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Sing Stories to Promote Phonological Awareness

Don’t you love when something simple can make a big difference? Flossing, saying “thank you” and staying hydrated are some personal favorites. In the world of early literacy skills, simply singing books can gain the attention of young toddlers and other children while promoting phonological awareness. Phonological awareness is the ability to hear and manipulate the smaller words in sounds. In addition to singing books, you can play rhyming games, break words apart and clap out syllables in familiar vocabulary words.

The power of singing books truly struck me when I was faced with two classrooms of young toddlers. We were all new to each other – it was a new year for them, and it was a new outreach site for me. Wandering eyes and body movement are to be expected with an audience of young toddlers, but when I pulled out James Dean’s Pete the Cat: Twinkle Twinkle Little Star, my new friends were suddenly gazing in something beyond wonder. They were zoning in on the book, and occasionally observing “cat” in the illustrations as I turned the pages.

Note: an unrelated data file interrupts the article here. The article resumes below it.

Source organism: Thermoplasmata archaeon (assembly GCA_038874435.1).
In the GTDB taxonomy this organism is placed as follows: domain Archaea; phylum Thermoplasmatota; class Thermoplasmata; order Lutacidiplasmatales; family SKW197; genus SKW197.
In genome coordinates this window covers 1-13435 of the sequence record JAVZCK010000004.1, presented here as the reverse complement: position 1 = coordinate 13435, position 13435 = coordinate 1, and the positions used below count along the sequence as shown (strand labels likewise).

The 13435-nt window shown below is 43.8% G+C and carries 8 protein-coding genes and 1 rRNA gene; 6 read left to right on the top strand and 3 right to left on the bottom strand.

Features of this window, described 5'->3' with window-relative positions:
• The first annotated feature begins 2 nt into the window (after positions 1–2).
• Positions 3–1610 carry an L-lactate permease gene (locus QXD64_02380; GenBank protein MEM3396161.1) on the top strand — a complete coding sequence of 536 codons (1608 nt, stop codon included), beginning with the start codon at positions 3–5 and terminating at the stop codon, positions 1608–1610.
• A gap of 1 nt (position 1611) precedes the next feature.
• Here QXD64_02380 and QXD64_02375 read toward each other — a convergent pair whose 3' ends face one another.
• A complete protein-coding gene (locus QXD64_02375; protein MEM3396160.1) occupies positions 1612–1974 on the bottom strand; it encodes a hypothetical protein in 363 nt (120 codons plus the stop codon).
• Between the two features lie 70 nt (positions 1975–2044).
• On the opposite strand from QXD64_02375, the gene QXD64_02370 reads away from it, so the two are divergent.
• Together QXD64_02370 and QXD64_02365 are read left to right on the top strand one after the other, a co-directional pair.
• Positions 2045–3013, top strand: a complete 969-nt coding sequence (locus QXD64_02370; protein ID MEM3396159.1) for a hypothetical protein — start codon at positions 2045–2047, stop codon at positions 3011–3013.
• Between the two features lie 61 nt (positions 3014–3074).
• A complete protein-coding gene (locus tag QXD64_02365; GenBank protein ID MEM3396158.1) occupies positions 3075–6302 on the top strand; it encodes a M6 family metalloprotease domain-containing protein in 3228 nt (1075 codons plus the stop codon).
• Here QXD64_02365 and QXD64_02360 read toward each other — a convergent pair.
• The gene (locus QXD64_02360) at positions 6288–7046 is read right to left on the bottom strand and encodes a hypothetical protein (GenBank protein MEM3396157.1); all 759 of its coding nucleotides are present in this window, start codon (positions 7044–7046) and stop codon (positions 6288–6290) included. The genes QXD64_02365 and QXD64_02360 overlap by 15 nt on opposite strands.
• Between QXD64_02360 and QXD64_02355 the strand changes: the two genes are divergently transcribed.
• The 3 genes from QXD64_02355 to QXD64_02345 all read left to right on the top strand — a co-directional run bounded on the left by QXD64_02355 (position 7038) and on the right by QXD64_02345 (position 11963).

It is easy to turn rhyming books into singing books. Try any of these stories with your baby or toddler, and stop by storytime for more ideas about encouraging early literacy skills with your child!

The Baby Goes Beep by Rebecca O’Connell

Many Creatures: A Song About Animal Classifications by Laura Purdie Salas

The Seals on the Bus by Lenny Hort

Angela is a Children’s & Teen Librarian at CLP – Squirrel Hill. She is an extremely slow reader and bicyclist, but really loves both.

Enjoy a storytime and then stay to play!

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